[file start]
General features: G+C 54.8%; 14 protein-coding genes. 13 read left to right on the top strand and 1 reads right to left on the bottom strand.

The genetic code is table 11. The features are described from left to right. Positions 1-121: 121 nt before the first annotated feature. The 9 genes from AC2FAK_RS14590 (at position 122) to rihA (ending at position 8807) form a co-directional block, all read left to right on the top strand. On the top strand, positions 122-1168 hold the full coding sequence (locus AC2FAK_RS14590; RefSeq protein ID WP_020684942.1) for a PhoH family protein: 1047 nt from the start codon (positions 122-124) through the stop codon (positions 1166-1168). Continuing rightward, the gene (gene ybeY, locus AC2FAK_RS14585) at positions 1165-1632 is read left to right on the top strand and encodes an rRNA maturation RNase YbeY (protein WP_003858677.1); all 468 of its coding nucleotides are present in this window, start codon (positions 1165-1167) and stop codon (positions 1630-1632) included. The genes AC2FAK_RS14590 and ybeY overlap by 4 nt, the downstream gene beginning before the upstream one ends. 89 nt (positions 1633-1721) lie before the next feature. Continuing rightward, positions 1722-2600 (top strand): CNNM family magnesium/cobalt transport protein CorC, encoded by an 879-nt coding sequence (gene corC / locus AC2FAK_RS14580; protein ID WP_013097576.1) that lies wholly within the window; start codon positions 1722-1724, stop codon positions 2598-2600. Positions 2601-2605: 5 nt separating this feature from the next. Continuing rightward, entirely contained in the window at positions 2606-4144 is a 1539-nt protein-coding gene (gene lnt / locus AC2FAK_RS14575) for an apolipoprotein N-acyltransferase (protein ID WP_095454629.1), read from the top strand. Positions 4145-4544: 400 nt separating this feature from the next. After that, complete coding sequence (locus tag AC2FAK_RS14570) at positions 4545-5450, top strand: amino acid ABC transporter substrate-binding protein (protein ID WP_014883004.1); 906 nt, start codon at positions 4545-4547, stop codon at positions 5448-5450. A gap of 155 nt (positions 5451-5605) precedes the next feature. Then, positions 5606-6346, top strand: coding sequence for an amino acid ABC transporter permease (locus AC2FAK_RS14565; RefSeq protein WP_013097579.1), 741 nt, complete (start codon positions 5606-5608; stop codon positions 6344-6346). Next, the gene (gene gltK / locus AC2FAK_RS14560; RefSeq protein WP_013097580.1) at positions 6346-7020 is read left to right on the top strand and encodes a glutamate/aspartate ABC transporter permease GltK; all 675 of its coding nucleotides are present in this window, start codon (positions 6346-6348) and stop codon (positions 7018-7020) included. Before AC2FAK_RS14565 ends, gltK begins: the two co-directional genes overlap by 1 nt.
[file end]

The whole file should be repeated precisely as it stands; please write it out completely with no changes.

General features: G+C 54.8%; 14 protein-coding genes. 13 read left to right on the top strand and 1 reads right to left on the bottom strand.

The genetic code is table 11. The features are described from left to right. Positions 1-121: 121 nt before the first annotated feature. The 9 genes from AC2FAK_RS14590 (at position 122) to rihA (ending at position 8807) form a co-directional block, all read left to right on the top strand. On the top strand, positions 122-1168 hold the full coding sequence (locus AC2FAK_RS14590; RefSeq protein ID WP_020684942.1) for a PhoH family protein: 1047 nt from the start codon (positions 122-124) through the stop codon (positions 1166-1168). Continuing rightward, the gene (gene ybeY, locus AC2FAK_RS14585) at positions 1165-1632 is read left to right on the top strand and encodes an rRNA maturation RNase YbeY (protein WP_003858677.1); all 468 of its coding nucleotides are present in this window, start codon (positions 1165-1167) and stop codon (positions 1630-1632) included. The genes AC2FAK_RS14590 and ybeY overlap by 4 nt, the downstream gene beginning before the upstream one ends. 89 nt (positions 1633-1721) lie before the next feature. Continuing rightward, positions 1722-2600 (top strand): CNNM family magnesium/cobalt transport protein CorC, encoded by an 879-nt coding sequence (gene corC / locus AC2FAK_RS14580; protein ID WP_013097576.1) that lies wholly within the window; start codon positions 1722-1724, stop codon positions 2598-2600. Positions 2601-2605: 5 nt separating this feature from the next. Continuing rightward, entirely contained in the window at positions 2606-4144 is a 1539-nt protein-coding gene (gene lnt / locus AC2FAK_RS14575) for an apolipoprotein N-acyltransferase (protein ID WP_095454629.1), read from the top strand. Positions 4145-4544: 400 nt separating this feature from the next. After that, complete coding sequence (locus tag AC2FAK_RS14570) at positions 4545-5450, top strand: amino acid ABC transporter substrate-binding protein (protein ID WP_014883004.1); 906 nt, start codon at positions 4545-4547, stop codon at positions 5448-5450. A gap of 155 nt (positions 5451-5605) precedes the next feature. Then, positions 5606-6346, top strand: coding sequence for an amino acid ABC transporter permease (locus AC2FAK_RS14565; RefSeq protein WP_013097579.1), 741 nt, complete (start codon positions 5606-5608; stop codon positions 6344-6346). Next, the gene (gene gltK / locus AC2FAK_RS14560; RefSeq protein WP_013097580.1) at positions 6346-7020 is read left to right on the top strand and encodes a glutamate/aspartate ABC transporter permease GltK; all 675 of its coding nucleotides are present in this window, start codon (positions 6346-6348) and stop codon (positions 7018-7020) included. Before AC2FAK_RS14565 ends, gltK begins: the two co-directional genes overlap by 1 nt.